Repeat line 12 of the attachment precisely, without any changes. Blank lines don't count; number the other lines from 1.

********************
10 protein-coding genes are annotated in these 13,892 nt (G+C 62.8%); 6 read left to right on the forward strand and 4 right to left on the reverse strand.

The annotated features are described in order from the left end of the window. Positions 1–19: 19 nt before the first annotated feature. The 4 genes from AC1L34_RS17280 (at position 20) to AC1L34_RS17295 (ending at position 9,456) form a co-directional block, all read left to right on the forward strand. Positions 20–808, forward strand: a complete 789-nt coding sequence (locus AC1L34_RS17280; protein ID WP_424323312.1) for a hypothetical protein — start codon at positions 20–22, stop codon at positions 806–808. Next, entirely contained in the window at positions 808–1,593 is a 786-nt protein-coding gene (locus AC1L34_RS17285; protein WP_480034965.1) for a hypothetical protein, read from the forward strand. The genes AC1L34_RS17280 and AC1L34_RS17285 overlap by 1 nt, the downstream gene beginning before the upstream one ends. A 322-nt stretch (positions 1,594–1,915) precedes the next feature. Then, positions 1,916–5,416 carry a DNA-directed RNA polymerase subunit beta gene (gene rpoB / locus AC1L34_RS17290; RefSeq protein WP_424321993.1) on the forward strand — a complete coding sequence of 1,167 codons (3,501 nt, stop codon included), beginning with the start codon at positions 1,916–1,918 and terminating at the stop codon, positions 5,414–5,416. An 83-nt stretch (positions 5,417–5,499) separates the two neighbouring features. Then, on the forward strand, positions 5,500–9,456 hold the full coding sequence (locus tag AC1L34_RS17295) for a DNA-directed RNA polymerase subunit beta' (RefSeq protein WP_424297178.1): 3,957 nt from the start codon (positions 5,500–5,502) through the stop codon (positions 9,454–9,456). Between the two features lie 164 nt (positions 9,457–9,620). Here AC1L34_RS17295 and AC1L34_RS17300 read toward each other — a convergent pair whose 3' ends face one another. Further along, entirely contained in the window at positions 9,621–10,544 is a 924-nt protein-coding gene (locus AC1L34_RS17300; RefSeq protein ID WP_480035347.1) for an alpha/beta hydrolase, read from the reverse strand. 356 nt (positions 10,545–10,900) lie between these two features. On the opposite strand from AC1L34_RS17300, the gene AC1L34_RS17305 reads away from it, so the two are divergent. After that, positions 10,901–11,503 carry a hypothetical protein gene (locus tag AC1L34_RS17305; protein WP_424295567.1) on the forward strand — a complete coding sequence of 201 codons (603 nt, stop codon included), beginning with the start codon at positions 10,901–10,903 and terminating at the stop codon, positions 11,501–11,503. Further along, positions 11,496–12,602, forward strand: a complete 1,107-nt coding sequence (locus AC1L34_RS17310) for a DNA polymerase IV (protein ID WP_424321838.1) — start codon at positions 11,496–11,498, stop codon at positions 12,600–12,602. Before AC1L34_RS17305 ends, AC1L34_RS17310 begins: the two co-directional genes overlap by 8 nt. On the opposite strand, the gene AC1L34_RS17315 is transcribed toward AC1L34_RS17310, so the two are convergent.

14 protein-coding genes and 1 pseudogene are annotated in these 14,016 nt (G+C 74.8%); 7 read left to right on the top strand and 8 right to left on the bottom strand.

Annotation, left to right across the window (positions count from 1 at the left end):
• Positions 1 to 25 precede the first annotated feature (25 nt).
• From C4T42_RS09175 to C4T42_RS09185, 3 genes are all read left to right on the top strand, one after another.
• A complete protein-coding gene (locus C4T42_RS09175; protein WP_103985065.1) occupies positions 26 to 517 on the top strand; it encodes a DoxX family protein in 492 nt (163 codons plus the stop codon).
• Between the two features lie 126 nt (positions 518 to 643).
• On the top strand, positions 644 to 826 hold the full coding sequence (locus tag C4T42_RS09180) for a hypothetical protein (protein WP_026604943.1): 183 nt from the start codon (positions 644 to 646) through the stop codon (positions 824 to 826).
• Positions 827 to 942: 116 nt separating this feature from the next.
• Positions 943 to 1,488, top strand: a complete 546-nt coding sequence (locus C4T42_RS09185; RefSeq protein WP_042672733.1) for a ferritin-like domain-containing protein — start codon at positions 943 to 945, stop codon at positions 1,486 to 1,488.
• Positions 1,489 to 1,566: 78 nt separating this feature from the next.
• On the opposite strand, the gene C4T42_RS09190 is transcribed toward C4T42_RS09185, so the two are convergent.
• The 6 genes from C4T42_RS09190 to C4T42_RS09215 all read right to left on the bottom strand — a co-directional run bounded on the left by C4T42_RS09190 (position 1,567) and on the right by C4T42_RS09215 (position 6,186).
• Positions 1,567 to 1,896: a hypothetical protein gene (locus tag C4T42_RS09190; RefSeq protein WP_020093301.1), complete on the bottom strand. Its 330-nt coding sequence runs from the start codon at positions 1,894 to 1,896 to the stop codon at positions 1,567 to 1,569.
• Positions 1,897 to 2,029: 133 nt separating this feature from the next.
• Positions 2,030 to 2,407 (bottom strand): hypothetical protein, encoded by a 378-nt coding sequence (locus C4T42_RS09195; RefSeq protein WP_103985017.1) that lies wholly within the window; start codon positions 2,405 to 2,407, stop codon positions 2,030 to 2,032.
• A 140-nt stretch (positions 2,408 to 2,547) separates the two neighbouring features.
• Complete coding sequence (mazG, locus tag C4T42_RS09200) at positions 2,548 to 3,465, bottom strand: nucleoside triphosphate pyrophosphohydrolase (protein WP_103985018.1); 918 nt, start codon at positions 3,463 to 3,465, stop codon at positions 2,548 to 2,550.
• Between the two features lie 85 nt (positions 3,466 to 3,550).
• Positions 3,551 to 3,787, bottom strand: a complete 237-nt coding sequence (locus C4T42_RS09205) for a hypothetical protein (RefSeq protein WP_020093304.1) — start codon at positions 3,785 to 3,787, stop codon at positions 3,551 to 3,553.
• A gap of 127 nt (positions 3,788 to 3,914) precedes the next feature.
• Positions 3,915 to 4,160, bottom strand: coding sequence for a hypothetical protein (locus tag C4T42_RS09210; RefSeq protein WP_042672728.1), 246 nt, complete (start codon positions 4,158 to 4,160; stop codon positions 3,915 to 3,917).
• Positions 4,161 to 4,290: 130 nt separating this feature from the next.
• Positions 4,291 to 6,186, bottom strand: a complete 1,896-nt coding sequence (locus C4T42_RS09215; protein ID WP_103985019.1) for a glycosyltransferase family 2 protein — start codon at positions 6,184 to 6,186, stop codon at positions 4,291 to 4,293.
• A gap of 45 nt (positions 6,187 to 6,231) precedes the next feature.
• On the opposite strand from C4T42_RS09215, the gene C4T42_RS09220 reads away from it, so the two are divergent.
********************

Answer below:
• Positions 1,489 to 1,566: 78 nt separating this feature from the next.